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General Motors (GM) may soon earn relief from onerous rules that were designed to promote the sale of electric vehicles, various reports said Sunday. GM stock traded just below a buy point Monday.

A possible change in federal regulatory limits on tailpipe emissions is in the works. The New York Times on Saturday cited unnamed sources saying the Biden administration “intended to relax” elements of its regulatory strategy intended to quicken the shift to electric vehicles (EVs) from traditional vehicles with internal combustion engines (ICE).


On Monday, CNN reported the White House was “considering relaxing stringent vehicle emissions rules,” also citing unnamed sources.

The rules in question required automakers to rapidly increase EV sales over the next few years. The changes could push back those requirements until after 2030, sources told The New York Times.

Both media outlets reported that the changes were not finalized, with an update expected in the spring.

The move was seen as a concession to both automakers and unions, The New York Times said. John Bozzella, president and CEO of auto industry trade group the Alliance for Automotive Innovation (AAI), said on Sunday that the EV market needs more time to develop.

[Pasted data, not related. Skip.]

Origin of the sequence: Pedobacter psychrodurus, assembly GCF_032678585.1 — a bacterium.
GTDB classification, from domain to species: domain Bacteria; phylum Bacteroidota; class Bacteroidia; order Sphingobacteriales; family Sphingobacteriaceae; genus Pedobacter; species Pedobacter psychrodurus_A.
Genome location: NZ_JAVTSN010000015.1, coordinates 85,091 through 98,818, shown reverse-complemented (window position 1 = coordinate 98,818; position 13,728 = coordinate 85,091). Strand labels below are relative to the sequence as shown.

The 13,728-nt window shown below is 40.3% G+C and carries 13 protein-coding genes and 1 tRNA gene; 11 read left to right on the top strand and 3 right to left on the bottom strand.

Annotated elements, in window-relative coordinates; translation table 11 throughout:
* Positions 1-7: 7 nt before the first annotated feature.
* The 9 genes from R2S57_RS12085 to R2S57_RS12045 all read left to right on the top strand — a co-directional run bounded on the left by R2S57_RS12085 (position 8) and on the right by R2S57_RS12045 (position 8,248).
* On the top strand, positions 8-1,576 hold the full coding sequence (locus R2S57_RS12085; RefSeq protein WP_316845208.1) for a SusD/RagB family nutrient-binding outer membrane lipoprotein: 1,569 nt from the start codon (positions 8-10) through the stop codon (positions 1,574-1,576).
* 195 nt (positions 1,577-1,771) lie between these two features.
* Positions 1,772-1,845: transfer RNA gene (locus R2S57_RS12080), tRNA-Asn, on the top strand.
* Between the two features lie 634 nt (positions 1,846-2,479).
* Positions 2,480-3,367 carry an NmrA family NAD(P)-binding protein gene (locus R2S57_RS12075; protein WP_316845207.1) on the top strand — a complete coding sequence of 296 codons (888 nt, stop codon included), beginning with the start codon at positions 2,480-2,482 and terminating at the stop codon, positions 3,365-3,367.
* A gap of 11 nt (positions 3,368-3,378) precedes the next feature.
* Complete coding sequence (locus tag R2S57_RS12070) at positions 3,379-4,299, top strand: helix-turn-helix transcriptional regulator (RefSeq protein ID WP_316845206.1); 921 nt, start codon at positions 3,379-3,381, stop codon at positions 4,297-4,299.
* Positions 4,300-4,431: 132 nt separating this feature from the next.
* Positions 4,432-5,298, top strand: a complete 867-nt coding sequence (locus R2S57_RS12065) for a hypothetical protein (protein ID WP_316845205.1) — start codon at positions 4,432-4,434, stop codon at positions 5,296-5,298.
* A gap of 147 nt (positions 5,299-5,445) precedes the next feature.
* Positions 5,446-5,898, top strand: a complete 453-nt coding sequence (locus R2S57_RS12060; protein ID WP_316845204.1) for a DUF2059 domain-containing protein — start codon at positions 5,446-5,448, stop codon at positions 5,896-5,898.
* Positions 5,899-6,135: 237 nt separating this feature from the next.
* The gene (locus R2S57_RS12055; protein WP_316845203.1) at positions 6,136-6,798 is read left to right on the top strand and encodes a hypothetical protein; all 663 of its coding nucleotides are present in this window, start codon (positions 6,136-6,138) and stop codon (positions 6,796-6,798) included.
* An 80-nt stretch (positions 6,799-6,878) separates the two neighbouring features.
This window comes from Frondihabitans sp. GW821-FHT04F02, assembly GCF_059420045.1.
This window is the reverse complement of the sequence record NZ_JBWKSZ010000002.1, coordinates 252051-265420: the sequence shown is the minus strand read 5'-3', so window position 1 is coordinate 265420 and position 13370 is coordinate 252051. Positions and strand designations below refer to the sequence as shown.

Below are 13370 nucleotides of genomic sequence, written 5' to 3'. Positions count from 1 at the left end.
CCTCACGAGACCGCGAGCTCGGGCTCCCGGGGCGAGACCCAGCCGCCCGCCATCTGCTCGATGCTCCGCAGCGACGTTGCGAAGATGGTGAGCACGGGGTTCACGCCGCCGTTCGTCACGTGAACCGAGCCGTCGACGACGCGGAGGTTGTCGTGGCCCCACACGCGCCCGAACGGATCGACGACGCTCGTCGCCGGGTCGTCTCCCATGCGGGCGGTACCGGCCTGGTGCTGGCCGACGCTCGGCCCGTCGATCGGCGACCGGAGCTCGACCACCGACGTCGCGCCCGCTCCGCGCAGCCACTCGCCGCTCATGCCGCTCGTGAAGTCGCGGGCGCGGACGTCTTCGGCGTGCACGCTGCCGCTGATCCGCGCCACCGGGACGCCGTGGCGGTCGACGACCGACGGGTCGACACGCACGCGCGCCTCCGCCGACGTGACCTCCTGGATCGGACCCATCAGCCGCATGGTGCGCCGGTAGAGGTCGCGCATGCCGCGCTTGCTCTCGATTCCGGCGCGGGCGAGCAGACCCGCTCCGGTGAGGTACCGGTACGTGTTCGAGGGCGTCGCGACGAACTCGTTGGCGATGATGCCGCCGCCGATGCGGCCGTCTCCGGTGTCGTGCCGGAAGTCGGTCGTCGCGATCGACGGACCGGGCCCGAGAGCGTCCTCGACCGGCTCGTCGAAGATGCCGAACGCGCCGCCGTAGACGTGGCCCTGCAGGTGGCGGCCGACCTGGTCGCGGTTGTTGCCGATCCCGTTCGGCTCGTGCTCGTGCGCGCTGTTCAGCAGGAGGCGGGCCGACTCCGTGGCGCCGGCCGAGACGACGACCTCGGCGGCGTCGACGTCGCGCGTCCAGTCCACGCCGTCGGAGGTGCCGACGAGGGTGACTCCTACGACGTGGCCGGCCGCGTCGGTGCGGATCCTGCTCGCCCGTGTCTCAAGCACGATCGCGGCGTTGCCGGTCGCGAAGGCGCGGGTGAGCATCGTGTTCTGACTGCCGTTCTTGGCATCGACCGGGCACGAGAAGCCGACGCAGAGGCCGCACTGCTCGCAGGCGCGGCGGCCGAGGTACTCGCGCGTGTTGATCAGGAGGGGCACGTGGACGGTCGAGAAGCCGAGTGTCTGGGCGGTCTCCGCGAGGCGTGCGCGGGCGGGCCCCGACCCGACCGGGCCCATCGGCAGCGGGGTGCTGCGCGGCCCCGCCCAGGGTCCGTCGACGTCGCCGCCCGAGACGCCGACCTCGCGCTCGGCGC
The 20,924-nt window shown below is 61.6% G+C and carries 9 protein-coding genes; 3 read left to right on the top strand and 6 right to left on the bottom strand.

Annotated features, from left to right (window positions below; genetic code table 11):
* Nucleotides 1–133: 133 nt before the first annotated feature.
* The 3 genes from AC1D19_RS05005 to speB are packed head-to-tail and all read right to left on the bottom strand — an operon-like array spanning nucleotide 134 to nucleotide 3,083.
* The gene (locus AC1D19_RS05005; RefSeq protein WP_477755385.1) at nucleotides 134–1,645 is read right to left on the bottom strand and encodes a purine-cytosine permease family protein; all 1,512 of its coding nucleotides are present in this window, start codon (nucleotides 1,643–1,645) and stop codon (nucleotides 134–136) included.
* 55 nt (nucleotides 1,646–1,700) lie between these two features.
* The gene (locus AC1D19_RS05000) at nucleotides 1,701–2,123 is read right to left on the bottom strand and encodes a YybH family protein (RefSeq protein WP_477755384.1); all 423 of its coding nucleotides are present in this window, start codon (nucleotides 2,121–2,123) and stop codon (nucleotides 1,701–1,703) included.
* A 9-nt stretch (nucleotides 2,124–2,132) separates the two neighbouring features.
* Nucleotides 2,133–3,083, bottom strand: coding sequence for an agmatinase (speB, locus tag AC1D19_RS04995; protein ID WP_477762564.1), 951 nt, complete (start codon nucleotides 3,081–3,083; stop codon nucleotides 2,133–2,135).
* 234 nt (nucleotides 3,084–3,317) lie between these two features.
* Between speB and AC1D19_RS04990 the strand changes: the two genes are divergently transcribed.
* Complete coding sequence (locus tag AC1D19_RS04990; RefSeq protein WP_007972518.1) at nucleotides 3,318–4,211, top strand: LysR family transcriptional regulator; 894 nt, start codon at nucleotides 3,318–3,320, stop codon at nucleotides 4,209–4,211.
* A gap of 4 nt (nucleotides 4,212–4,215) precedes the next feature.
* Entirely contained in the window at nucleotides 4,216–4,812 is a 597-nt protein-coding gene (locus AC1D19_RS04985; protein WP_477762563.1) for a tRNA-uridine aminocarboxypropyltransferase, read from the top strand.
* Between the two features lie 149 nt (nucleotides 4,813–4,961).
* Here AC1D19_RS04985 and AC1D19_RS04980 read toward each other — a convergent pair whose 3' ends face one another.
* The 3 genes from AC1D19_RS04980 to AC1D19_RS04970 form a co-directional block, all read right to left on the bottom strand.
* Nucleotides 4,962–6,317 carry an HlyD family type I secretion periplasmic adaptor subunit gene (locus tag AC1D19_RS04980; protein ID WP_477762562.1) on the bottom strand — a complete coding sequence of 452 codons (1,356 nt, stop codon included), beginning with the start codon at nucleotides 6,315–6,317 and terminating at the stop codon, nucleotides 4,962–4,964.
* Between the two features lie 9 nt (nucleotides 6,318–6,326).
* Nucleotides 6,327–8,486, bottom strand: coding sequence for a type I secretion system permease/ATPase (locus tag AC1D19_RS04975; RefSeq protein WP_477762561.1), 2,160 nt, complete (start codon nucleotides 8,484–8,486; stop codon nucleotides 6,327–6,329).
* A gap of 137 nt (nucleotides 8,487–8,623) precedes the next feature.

“Give the market and supply chains a chance to catch up, maintain a customer’s ability to choose, let more public charging come online, let the industrial credits and Inflation Reduction Act do their thing and impact the industrial shift,” Bozzella said.

General Motors, Ford (F) and Stellantis (STLA) — the parent of Ram and Jeep brand — have warned that the transition from ICE to EV fleets is going slower than expected. While interested in electric cars, consumers have balked at their steep prices and charging constraints.

GM Stock, Ford Stock Diverge

Shares of General Motors eased a fraction on the stock market today. The auto stock gapped up after fourth-quarter earnings and a strong outlook Jan. 30. It continues to act well. The 50-day moving average recently crossed above the 200-day line, a positive sign.

GM stock now shows a 39.75 buy point from a three-weeks-tight pattern, trading above all the short- and long-term averages.

Ford stock fell 0.5% Tuesday, testing support at the 200-day line. The 50-day average remains below the 200-day line. Stellantis and Tesla also declined.

In the latest sign of EV weakness, Ford slashed the price of its Mustang Mach-E by up to $8,100 in the U.S., putting more pressure on Tesla (TSLA). On top of that, Ford added new incentives for the F-150 Lightning.

Unlike GM stock, shares of Ford have wilted since the automaker’s Q4 report. Further to EV woes, the United Auto Workers union is threatening to strike again this week at Ford’s largest and most profitable truck plant in Kentucky, if a local contract dispute is not resolved.


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